Badass JavaScript

A showcase of awesome JavaScript that pushes the boundaries of what's possible on the web, by @devongovett.

Broadway: An H.264 Decoder in JavaScript Running at 30fps

October 28th 2011

I’ve been seeking an H.264 decoder in JavaScript for some time now, and my wish has finally come true.  We’ve seen lots of other formats be implemented in JS, including PDF, MP3, MP2, PNG, JPG, BMP and more, but the real test of whether JS is really up for the task in terms of performance would be decoding a video codec and displaying it at a reasonable frame rate.  We aren’t quite there yet as this demo really requires Firefox Nightly with Type Inference turned on (very cool btw) to get even decent frame rates, but it is a start.

Broadway, by Michael Bebenita is a demo of Android’s open source C++ H.264 decoder compiled to JavaScript with Emscripten, and then optimized with Google Closure compiler.  It is not hardware accelerated in any way, so it will probably use a good deal of CPU, especially in non Type Inference’d environments.  They are also currently working on an hand-rolled JS implementation which is not yet complete.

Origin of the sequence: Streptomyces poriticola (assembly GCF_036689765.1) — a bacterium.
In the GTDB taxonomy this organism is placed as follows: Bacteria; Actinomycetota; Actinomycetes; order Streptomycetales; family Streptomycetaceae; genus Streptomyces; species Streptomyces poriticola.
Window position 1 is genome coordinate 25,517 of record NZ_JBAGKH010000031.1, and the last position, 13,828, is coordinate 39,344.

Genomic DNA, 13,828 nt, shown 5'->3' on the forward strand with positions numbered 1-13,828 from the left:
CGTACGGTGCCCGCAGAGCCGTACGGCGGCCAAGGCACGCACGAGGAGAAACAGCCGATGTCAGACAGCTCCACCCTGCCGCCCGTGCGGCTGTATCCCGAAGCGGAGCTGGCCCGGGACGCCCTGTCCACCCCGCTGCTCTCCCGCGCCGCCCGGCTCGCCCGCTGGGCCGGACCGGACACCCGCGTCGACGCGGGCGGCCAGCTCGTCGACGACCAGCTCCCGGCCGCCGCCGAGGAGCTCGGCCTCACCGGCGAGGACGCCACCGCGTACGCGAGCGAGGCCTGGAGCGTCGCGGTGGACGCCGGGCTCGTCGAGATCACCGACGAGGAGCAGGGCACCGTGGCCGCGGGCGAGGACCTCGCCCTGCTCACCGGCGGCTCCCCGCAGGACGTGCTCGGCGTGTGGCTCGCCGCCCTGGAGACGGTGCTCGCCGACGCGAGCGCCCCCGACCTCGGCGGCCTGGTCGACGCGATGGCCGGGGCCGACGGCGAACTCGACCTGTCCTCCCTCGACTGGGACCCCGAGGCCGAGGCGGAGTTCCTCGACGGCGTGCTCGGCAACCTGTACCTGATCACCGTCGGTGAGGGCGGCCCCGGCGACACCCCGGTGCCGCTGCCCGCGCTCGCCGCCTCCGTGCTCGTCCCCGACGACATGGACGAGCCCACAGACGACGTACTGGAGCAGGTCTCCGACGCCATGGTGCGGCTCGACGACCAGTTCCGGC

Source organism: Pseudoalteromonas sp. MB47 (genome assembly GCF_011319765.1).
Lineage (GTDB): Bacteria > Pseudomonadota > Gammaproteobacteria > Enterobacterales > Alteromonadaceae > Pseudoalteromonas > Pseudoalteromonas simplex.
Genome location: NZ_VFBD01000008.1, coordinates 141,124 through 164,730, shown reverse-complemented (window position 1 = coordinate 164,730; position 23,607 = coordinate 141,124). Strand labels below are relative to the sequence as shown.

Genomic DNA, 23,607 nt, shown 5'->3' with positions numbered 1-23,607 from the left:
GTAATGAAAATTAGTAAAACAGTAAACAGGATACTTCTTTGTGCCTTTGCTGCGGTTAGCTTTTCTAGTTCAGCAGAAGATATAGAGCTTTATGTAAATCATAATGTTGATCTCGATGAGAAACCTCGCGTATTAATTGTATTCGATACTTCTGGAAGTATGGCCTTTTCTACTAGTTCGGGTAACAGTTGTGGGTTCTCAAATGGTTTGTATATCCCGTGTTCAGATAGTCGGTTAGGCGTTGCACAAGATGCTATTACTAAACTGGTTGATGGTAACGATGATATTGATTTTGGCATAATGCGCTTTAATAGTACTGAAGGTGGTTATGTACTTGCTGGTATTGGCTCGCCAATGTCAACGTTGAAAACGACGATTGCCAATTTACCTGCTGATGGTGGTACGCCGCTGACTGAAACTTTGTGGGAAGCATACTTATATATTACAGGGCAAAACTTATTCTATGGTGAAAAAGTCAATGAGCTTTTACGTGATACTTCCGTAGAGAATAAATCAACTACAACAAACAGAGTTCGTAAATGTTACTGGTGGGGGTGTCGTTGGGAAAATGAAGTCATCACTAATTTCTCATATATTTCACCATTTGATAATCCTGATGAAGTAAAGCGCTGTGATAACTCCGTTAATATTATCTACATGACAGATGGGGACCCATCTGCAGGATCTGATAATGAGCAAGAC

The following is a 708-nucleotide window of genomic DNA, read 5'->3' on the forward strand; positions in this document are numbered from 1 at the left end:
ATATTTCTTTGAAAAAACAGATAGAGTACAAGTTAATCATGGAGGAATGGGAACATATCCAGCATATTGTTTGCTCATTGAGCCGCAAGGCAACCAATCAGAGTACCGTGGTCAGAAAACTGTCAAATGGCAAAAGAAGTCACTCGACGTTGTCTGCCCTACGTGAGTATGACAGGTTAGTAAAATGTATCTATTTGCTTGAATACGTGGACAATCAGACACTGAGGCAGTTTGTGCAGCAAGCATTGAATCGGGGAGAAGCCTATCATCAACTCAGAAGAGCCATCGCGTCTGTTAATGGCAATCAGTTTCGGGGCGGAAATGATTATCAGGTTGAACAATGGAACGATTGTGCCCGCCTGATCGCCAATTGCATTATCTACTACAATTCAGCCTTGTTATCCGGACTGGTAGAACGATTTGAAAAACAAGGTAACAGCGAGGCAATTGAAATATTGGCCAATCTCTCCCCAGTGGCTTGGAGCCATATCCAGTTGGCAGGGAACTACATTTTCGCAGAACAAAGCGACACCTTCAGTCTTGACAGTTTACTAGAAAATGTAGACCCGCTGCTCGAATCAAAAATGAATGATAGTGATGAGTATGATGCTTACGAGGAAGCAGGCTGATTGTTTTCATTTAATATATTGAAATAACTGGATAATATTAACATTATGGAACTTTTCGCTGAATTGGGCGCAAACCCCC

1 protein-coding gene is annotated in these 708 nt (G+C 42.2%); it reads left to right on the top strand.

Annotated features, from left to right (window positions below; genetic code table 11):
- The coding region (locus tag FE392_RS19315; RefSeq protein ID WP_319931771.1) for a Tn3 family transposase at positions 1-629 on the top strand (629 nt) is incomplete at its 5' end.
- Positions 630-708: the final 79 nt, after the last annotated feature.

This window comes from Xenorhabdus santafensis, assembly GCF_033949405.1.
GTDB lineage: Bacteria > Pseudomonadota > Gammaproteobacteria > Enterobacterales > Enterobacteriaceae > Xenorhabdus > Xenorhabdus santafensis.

Here is a live demo for you to check out.  Please make sure you are running Firefox Nightly, otherwise you will probably be very disappointed. If you aren’t running the nightly and don’t feel like downloading it, just to prove that 30 fps video decoding in JS is possible, here is a video of Brendan Eich showing off the decoder in a presentation.

Some of you might be asking why?  Why would you want to implement formats like this that should be implemented in hardware in JavaScript of all places?  Well, unfortunately there are browsers like Firefox that refuse to implement the defacto-standard in video codecs in their browsers.  Whether or not it would cost them money, it is against their morals to include anything patented in their software.  OK.  So what’s the next best course of action?  Well, you can either encode your videos in three different codecs to cover all your bases, or just in H.264 and use the JavaScript implementation to play it.  And plus, it is an extremely cool demo showing that JavaScript doesn’t have to be a slow language like some say it is.

Mozillian Mike Shaver is totally jazzed about this work, not because of H.264 itself necessarily, but because it shows that JS can be really fast and that “people should be very skeptical of claims that we need to replace JS (Dart, NaCl) to go fast,” as he told me on Twitter.

This is very cool work!  Let’s all thank the browser JS engine developers who make our code go fast.  As you can see from this demo, there is still much to come!